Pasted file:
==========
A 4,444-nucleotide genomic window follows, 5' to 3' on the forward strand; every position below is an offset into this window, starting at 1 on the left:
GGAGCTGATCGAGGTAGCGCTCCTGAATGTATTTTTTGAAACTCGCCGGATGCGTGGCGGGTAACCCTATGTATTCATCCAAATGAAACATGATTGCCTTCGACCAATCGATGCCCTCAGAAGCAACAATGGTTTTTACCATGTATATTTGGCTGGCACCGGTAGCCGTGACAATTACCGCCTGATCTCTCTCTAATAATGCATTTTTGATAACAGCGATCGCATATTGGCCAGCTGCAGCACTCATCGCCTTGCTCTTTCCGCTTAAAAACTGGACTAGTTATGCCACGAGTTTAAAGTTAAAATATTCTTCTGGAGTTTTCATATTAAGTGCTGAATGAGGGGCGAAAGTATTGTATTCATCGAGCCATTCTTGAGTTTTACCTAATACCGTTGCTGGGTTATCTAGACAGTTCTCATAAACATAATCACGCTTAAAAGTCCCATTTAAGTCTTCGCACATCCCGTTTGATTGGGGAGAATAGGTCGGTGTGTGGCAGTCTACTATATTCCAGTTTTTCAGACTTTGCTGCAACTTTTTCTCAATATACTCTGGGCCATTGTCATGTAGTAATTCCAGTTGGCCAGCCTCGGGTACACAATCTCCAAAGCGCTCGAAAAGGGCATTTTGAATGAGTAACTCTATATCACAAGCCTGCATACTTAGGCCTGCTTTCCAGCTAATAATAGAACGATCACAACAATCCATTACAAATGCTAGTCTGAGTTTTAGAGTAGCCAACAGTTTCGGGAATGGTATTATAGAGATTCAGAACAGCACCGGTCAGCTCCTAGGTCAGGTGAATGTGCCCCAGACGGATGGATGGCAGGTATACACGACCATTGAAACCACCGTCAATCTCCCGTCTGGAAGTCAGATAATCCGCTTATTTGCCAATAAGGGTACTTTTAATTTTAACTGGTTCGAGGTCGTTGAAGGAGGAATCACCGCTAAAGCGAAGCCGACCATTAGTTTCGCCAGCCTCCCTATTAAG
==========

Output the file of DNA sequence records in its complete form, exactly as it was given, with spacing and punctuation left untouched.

A 4,444-nucleotide genomic window follows, 5' to 3' on the forward strand; every position below is an offset into this window, starting at 1 on the left:
GGAGCTGATCGAGGTAGCGCTCCTGAATGTATTTTTTGAAACTCGCCGGATGCGTGGCGGGTAACCCTATGTATTCATCCAAATGAAACATGATTGCCTTCGACCAATCGATGCCCTCAGAAGCAACAATGGTTTTTACCATGTATATTTGGCTGGCACCGGTAGCCGTGACAATTACCGCCTGATCTCTCTCTAATAATGCATTTTTGATAACAGCGATCGCATATTGGCCAGCTGCAGCACTCATCGCCTTGCTCTTTCCGCTTAAAAACTGGACTAGTTATGCCACGAGTTTAAAGTTAAAATATTCTTCTGGAGTTTTCATATTAAGTGCTGAATGAGGGGCGAAAGTATTGTATTCATCGAGCCATTCTTGAGTTTTACCTAATACCGTTGCTGGGTTATCTAGACAGTTCTCATAAACATAATCACGCTTAAAAGTCCCATTTAAGTCTTCGCACATCCCGTTTGATTGGGGAGAATAGGTCGGTGTGTGGCAGTCTACTATATTCCAGTTTTTCAGACTTTGCTGCAACTTTTTCTCAATATACTCTGGGCCATTGTCATGTAGTAATTCCAGTTGGCCAGCCTCGGGTACACAATCTCCAAAGCGCTCGAAAAGGGCATTTTGAATGAGTAACTCTATATCACAAGCCTGCATACTTAGGCCTGCTTTCCAGCTAATAATAGAACGATCACAACAATCCATTACAAATGCTAGTCTGAGTTTTAGAGTAGCCAACAGTTTCGGGAATGGTATTATAGAGATTCAGAACAGCACCGGTCAGCTCCTAGGTCAGGTGAATGTGCCCCAGACGGATGGATGGCAGGTATACACGACCATTGAAACCACCGTCAATCTCCCGTCTGGAAGTCAGATAATCCGCTTATTTGCCAATAAGGGTACTTTTAATTTTAACTGGTTCGAGGTCGTTGAAGGAGGAATCACCGCTAAAGCGAAGCCGACCATTAGTTTCGCCAGCCTCCCTATTAAG